He also observed that incidences of clinical ketosis in Southwestern versus Midwestern and Northeast animals — .5 percent vs. 10 to 15 percent — seems to indicate heat stress cows have increased incidence of fatty liver.
“Ketosis isn’t a problem in the Southwest,” Baumgard said. “Why do we have these huge regional differences?”
Diet plays a role. Animals fed ground grain experience systemic inflammation and those fed alfalfa pellets experience no inflammation. Since haylage is fed in the Southwest, Baumgard thinks that lowers their risk of ketosis.
In further research, Baumgard wanted to confirm that the biomarkers of leaky gut increase during the transition period for clinically ketotic cows.
“A compromised gastrointestinal barrier and subsequent ednotoxin infiltration may play a causative key role in ketosis development,” he said.
For a month, he and his research team sampled every cow going through the transition period at a 3,500-cow dairy. The herd’s veterinarian helped them focus on cows treated for ketosis except for obvious reasons. They looked at cows between days five and 14 of milk.
Though they did not end up with causative data — after all, their research sample was rather small — Baumgard feels confident that there’s the same associative problem that NEFA and ketones have with ketosis.
Baumgard also researched if intentionally induced gastrointestinal permeability reduces productivity and alter energetic and inflammatory indices in otherwise healthy dairy cows.
“We anticipated leaky gut would have a negative impact on feed intake,” Baumgard said. “When they get leaky gut, they essentially stop eating. You don’t need PhD in gastrointestinal physiology to know that the leaky gut is causing intestinal damage.
He believes that GSI morphologically alter villi architecture and biomarkers of the acute phase protein response: characteristics consistent with leaky gut.
“Introduced leaky guy markedly affected production and metabolism responses similar to ketosis,” Baumgard said. “Feed restriction by itself negatively affected intestinal barrier function. Feed restriction may be a useful tool to test molecules targeting leaky gut mitigation.”
Baumgard also researched to identify the magnitude of feed restriction that would reliably cause increased leaky gut and inflammation.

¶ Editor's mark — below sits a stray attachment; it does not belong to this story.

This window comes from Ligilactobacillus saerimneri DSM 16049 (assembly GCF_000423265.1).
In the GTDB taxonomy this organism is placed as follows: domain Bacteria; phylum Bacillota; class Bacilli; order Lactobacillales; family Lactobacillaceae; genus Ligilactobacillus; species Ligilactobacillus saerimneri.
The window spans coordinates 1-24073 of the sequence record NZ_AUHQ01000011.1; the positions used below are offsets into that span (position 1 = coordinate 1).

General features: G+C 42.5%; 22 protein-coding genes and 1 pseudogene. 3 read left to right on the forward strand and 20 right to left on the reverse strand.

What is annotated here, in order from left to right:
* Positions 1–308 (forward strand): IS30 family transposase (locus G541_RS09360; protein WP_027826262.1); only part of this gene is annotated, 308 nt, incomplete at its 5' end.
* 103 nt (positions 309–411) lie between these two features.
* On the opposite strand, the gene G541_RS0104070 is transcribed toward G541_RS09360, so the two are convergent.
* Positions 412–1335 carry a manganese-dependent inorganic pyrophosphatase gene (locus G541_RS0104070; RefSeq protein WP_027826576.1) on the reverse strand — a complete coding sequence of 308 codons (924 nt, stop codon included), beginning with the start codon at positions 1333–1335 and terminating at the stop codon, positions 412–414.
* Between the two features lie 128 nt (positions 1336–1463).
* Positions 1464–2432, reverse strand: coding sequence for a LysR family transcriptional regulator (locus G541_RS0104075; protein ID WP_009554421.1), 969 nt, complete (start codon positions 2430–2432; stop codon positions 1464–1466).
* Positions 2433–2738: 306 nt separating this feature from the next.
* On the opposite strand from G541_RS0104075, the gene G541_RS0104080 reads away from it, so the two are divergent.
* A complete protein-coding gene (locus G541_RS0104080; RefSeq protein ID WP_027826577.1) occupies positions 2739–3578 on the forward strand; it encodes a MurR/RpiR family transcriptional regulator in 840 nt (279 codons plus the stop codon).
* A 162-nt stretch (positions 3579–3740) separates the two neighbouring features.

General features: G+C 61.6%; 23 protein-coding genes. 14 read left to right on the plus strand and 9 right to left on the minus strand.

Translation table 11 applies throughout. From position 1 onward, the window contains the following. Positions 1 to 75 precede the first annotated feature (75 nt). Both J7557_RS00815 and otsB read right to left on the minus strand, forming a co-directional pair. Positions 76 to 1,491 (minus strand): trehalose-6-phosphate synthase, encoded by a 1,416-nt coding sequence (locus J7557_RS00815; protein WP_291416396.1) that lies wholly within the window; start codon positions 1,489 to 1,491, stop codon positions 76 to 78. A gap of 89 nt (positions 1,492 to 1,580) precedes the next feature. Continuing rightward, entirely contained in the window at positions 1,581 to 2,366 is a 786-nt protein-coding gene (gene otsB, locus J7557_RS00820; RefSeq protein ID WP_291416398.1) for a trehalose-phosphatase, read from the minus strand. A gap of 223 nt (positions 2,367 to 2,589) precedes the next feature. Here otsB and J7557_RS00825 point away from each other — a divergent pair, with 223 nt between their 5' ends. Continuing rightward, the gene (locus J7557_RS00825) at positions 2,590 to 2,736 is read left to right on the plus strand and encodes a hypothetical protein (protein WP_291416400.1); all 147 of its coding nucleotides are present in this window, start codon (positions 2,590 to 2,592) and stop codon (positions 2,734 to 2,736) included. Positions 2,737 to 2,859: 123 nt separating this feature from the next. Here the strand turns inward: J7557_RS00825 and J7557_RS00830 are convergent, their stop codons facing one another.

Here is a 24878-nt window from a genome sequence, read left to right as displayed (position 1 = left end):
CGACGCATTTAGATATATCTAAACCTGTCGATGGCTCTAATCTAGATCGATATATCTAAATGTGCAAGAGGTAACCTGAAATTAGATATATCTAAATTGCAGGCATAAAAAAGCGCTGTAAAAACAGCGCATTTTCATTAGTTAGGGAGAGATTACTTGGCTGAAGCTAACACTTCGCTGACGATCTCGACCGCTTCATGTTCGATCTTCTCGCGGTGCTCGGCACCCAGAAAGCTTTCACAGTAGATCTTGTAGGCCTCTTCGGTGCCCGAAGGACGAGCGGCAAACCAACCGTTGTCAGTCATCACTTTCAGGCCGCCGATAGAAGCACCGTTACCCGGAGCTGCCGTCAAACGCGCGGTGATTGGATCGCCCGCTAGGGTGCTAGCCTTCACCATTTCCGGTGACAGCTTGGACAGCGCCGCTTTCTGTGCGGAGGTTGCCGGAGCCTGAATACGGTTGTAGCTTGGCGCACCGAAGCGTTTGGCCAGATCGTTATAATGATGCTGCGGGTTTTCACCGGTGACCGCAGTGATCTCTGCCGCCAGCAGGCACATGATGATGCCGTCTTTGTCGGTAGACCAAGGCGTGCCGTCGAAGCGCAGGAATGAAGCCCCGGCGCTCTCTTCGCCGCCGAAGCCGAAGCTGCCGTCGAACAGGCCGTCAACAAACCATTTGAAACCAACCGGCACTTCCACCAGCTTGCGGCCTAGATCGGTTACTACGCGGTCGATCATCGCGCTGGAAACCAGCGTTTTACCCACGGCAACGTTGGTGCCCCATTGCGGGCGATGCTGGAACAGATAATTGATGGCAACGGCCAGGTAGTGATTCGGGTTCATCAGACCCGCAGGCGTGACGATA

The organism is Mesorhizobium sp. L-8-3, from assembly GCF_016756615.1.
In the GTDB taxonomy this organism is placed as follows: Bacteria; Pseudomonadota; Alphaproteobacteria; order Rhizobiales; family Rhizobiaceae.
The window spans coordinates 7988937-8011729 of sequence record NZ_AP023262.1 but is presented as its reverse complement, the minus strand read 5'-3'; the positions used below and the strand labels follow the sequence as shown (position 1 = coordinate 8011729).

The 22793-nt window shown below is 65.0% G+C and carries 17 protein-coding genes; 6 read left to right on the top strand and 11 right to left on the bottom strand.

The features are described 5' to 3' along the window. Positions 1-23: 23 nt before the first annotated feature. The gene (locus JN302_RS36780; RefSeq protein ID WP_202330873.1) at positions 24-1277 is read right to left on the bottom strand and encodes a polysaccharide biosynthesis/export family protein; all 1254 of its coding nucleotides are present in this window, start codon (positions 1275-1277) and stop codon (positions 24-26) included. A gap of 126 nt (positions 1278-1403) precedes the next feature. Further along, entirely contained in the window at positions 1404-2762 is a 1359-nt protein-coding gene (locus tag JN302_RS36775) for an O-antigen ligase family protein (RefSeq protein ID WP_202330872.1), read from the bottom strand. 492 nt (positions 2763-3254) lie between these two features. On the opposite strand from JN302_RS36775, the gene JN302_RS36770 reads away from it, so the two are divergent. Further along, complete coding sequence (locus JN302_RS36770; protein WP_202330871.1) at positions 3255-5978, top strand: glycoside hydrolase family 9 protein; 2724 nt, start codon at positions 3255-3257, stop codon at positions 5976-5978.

He found that “all markers of inflammation increase with advancing feed restriction on leaky gut.”
That was based upon 50 percent feed restriction for 12 hours.
“How often are cows without feed for more than six hours on your farm?” Baumgard asked. “I think it happens a lot more than we like to admit.”
The feed restriction doesn’t appear to cause hypoglycemia in dairy cows; it only does in pigs.
Baumgard also found that lipopolysaccharide (LPS) “stimulates or at least augments glucose stimulated insulin secretion,” he said. “LPS activates the immune system.”
Insulin promotes andipose tissue accretion. It also partitions nutrients away from muscle and lactation.
“From a milk production standpoint, insulin is not our friend,” Baumgard said.
He encourages producers to always make sure feed is available for animals so they can eat on demand.
“Anything that prevents the animal from eating when it wants to eat can cause leaky gut,” Baumgard said.
He also believes that decreasing environmental stress, especially while cows are transitioning, can help mitigate the effects of inflammation.
“We need to stop calling the transitioning cow metabolically stressed,” Baumgard said.
Baumgard wants farmers to intervene in ketosis cases when they observe evidence of high ketones and cows not coming into milk, not aggressively eating, looking lethargic/melancholic, or have a mild fever. But farmers don’t need to treat high ketones cows that are eating well, milking well, looking good and lacking a fever.
“Heat stress, ketotic and feed restricted cows have a similar metabolic and edocrine fingerprint,” Baumgard said. “Leaky gut is a common denominator. The activated immune system utilizes an enormous amount of glucose.”
“Leaky gut and endotoxin infiltration may play important roles — if not the origin — in suboptimal productivity commonly observed in animal agriculture.”
Though more research needs to be done to develop strategies to improve intestinal integrity, Baumgard believes that if leaky gut is “the fundamental cause of many typical on-farm problems, then it is financial problem that dwarfs all others combined.”